– Saki Santorelli

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Finding peace: When security comes at too high a price (Saturday, Oct 30th)

Hi everyone,

The rapes in Congo continue.  Elections in Burma are coming up and they will hardly be free or fair.  The Southern Sudanese will decide early next year whether they want to stay part of a unified Sudan.  Will the genocidal Bashir government allow this?  Meanwhile we continue to spend billions of dollars in our wars in Iraq, Afghanistan.  Israel and Palestine seem no closer to an peaceful agreement.

Why is peace so elusive?

“National security” has been the top priority for us as long as I can remember.  Even in these tough economic times, we continue to increase our defense budget.  Our technology and weapons keep getting better and better.  Yet, have we gotten more safe and secure?  Have we built a more peaceful and cohesive society that allows for us to treat each other with more civility and acceptance?  Why is it easier to vent our anger and rage, but not grieve the innumerable losses we have all faced?

Our challenge in Living Ubuntu has always been to attempt to address some of these underlying questions.  It is our deepest conviction that unless we begin to tackle the emotional wounds beneath such issues, we will not find any lasting solutions. There are no shortcuts in life.  We need to get beyond the myopia of short-term thinking and begin to tackle the root causes of these problems.

On Saturday, October 30th, I hope you will join us for Finding Peace: When security comes at too high a price. Our very own Barbara English will be presenting this next workshop in our collaborative series with The Southern California Institute for Bioenergetic Analysis (SCIBA).  All details are below and on the website.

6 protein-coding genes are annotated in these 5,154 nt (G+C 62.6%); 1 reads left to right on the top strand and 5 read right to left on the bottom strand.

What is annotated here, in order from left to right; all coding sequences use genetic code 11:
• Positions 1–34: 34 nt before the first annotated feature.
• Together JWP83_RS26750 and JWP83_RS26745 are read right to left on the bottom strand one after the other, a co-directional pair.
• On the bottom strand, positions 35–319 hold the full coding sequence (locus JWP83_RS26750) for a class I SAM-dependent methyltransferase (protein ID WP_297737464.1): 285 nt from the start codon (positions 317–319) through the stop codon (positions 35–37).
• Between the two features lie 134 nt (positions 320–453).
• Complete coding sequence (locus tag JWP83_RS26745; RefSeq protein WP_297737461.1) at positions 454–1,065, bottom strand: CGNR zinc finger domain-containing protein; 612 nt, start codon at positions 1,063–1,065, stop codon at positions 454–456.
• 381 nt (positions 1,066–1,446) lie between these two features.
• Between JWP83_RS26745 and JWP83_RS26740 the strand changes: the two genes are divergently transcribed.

Thank you.

Anshul Mittal
Orange County for Darfur, a project of Living Ubuntu
ocfordarfur.org | blog | facebook

Finding Peace
When security comes at too high a price
by
Barbara English

Finding Peace.  Workshop by Barbara English

presented by

Living Ubuntu
Southern California Institute for Bioenergetic Analysis

Saturday, October 30 2010
9:30a – 1:00p

University of San Diego
Manchester Conference Center
5998 Alcala Park I
San Diego, CA 92110

Why is “insecurity” so common in our culture?  Why do we stay in meaningless jobs and settle for unfulfilling relationships?  Does the familiar really provide safety?  How does this play out at the societal level?  Why does “national security” trump everything else?

Join us for this presentation where we tackle the deep-seated reasons behind our quest for “security” that is so pervasive in our society.
This is a not-for-profit event.  No one will be turned away for lack of funds.

Advance registration is required.  Please visit http://livingubuntu.org/events for more information.

* * *

If a person has been subject to repeated attacks, he will erect defenses to their danger in the future.  Nations do the same thing with military establishments.  In time, both on a personal level as well as on the national one, maintaining defenses becomes part of the way of life.  However, the existence of defenses maintains the fear of attack, and so one feels justified in further strengthening the defensive position.  But defenses also close one in, with the end result that an individual becomes imprisoned behind his own defensive structure.  If he makes no effort to get out, he will remain relatively free from anxiety behind his walls.

– Alexander Lowen